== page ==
Fri, May 29, 2015 - Page 3 News List

Kinmen artist turns shell obsession into show at army base

By Wu Cheng-ting and Jake Chung  /  Staff reporter, with staff writer

Construction worker Chen Chih-wei works on a seashell sculpture in Kinmen County on Wednesday.

Photo: Wu Cheng-ting, Taipei Times

Construction worker Chen Chih-wei (陳志緯) has work of a different sort on display at a vacant army base in Kinmen County up to the end of July: Seashells that he has made into a number of sculptures.

Ever since seeing tides along the shores of Kinmen assemble seashells into different shapes while he was a sixth-grader in elementary school, Chen said he had been hooked by shells.

“I never looked back,” Chen said.

Results from a seemingly random selection of shells and display of skill are things that many visitors to the display comment on, saying the work is special because it is based on creativity and observation from someone who has not been formally taught the craft.

Chen said the hardest part of “seashell sculpting” is finding appropriately colored shells that fit what he plans to make.

He bases his creations on the shapes of the shells rather than selecting the shells for a predetermined design, Chen said, adding jokingly that his willful attitude toward his work has cost him many chances to join exhibitions.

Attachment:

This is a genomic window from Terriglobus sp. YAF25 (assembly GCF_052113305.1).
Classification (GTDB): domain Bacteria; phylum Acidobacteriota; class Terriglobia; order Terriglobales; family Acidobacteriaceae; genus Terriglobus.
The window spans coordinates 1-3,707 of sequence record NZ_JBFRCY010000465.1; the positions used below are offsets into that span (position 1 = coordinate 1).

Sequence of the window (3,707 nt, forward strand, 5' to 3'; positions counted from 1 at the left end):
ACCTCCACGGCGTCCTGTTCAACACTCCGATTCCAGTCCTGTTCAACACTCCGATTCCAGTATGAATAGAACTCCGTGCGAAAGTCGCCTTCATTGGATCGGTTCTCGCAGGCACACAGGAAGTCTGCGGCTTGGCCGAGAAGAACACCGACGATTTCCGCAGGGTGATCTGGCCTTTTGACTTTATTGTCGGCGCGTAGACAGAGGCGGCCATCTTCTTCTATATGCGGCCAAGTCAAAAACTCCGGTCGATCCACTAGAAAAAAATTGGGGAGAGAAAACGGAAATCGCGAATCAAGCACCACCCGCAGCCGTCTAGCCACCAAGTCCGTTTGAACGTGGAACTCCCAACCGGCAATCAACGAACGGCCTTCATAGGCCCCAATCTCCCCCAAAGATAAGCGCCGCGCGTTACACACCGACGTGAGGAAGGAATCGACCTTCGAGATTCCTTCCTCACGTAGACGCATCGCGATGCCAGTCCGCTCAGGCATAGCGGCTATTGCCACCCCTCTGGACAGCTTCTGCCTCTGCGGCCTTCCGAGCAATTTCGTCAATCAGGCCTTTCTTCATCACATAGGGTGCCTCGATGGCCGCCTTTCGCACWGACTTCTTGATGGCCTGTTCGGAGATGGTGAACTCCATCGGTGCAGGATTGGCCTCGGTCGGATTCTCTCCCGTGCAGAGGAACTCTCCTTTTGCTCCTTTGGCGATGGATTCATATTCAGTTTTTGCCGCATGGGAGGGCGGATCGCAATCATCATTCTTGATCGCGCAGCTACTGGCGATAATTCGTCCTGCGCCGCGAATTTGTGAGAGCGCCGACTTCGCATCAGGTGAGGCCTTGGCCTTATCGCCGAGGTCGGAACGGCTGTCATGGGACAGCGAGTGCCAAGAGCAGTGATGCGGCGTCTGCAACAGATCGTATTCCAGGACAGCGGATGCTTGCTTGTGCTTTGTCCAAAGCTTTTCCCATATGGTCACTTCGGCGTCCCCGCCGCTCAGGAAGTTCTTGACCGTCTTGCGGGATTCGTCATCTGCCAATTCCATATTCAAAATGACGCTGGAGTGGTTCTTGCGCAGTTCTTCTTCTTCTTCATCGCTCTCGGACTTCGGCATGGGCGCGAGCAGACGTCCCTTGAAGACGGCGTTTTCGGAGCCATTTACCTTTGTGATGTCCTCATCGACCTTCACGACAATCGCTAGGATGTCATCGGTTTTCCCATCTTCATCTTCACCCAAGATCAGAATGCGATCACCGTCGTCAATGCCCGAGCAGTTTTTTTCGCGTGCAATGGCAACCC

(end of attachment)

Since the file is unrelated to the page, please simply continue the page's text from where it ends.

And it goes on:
Chen said he used shells from sea snails called firebrand murex, Chicoreus torrefactus, for scales in a piece titled Chinese Dragon, while the claws were made from Japanese goose barnacles, Capitulum mitella.

Harley Davidson, a reconstruction of the classic motorcycle, use shells from nautilus molluscs to form the vehicle’s body, while the rear-view mirrors were made from tusk shells from the dentaliidae family, he said.

Chen said that in the four decades he has devoted to art, he has gone from a complete idiot regarding seashells to being an expert, while his travels have taken him to every part of Kinmen.

The county is home to a large variety of shells, though it is difficult to find some species, Chen said, adding that it is not unusual to find several shells he has not seen before and are unknown even to professors at National Taiwan University or even among pictures in the Encyclopedia Britannica.

Chen said he is aware of the need to maintain an ecological balance and made it a rule to only collect shells that are uninhabited.

Chen said that every piece in the show is unique and has never left Kinmen, adding that he would not mind sending pieces to Taiwan proper or overseas if the chance presented itself.

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